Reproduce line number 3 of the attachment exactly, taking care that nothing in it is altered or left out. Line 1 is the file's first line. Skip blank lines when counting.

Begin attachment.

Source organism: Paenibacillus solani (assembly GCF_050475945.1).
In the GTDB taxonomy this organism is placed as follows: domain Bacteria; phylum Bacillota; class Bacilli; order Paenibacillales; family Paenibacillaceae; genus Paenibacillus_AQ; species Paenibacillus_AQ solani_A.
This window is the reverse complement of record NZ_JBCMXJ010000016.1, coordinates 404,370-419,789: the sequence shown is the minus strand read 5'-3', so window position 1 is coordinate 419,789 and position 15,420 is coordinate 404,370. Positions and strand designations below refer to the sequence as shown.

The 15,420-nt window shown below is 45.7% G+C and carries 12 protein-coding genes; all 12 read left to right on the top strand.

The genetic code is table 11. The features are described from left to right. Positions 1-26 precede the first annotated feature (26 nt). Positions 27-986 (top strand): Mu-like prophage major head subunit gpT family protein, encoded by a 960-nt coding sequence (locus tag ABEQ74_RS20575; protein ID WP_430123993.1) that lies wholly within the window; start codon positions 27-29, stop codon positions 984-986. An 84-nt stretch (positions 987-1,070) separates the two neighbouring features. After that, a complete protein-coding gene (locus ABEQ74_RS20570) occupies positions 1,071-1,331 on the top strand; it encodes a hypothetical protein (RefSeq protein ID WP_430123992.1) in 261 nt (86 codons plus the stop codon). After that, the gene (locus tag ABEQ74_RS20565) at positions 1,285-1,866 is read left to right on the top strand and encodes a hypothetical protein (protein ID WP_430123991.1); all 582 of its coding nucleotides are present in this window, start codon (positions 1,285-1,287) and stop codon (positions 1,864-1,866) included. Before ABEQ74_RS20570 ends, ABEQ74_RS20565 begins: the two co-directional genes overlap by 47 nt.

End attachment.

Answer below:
This window is the reverse complement of record NZ_JBCMXJ010000016.1, coordinates 404,370-419,789: the sequence shown is the minus strand read 5'-3', so window position 1 is coordinate 419,789 and position 15,420 is coordinate 404,370. Positions and strand designations below refer to the sequence as shown.